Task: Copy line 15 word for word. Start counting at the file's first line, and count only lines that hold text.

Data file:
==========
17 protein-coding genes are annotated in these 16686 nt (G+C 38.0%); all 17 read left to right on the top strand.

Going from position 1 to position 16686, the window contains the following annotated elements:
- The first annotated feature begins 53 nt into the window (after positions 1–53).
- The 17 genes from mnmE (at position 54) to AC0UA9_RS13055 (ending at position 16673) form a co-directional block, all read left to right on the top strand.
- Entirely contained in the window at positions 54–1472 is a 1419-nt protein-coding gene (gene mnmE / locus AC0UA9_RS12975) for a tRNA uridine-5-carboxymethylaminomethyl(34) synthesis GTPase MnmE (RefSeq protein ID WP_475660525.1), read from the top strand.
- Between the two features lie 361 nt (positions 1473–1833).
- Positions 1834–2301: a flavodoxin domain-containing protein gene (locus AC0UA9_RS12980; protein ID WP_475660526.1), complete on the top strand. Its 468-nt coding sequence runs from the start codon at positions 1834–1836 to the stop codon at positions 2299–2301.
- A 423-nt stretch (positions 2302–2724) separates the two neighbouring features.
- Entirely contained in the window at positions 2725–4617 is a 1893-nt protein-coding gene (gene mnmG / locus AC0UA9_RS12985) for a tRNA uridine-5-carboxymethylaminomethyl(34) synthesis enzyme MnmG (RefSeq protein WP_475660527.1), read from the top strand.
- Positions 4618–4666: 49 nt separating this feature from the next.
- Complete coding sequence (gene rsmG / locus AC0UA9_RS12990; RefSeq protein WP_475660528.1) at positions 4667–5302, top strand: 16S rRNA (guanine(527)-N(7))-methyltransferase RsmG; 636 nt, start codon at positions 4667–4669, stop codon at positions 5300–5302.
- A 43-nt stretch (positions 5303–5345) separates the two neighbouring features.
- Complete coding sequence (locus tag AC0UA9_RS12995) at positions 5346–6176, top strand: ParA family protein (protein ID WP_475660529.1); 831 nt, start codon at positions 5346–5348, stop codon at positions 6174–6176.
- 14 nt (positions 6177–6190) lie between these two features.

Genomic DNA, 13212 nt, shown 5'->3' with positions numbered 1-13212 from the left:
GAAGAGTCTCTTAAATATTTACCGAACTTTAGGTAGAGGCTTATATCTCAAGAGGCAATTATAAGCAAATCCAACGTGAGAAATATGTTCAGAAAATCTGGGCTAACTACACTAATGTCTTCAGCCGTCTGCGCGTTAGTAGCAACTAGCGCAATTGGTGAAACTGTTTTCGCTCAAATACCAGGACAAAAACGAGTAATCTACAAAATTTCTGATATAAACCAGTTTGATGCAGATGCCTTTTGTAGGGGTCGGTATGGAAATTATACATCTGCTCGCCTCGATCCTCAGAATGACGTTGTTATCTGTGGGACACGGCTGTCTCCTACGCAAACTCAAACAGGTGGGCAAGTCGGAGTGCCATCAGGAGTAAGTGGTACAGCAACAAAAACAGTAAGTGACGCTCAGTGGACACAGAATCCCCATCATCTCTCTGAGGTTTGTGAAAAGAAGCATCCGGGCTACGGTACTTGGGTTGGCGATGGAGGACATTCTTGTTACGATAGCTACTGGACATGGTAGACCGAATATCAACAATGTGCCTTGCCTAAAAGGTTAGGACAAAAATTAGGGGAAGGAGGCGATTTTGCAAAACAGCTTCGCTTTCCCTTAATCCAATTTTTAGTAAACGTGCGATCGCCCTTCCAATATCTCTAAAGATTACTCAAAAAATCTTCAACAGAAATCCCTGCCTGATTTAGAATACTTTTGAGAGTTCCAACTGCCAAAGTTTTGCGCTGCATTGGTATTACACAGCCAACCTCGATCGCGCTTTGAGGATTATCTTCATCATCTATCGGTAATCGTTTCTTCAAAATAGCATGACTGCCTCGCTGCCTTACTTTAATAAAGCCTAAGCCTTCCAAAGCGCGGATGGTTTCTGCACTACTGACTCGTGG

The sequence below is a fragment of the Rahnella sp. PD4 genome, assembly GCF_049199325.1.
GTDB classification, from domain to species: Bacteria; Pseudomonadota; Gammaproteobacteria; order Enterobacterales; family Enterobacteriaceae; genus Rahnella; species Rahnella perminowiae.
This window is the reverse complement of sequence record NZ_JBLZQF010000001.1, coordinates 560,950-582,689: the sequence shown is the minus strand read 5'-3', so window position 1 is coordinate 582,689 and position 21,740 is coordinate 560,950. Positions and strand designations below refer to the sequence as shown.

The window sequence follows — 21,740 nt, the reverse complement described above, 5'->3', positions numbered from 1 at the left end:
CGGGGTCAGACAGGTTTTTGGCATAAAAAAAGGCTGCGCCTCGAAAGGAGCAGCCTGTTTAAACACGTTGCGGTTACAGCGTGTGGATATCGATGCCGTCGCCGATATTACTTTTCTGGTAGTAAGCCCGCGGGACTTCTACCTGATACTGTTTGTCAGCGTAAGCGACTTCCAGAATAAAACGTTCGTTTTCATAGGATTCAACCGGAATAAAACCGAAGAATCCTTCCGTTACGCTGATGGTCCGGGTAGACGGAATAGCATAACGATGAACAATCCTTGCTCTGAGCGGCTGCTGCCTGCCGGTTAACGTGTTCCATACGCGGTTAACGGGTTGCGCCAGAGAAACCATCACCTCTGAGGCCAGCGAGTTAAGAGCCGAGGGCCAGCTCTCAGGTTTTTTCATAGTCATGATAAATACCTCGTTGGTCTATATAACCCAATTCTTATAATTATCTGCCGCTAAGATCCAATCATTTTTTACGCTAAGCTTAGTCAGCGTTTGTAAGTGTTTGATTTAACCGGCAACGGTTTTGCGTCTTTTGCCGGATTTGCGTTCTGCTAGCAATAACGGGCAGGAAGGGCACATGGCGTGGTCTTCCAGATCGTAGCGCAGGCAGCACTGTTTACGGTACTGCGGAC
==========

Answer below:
Genomic DNA, 13212 nt, shown 5'->3' with positions numbered 1-13212 from the left: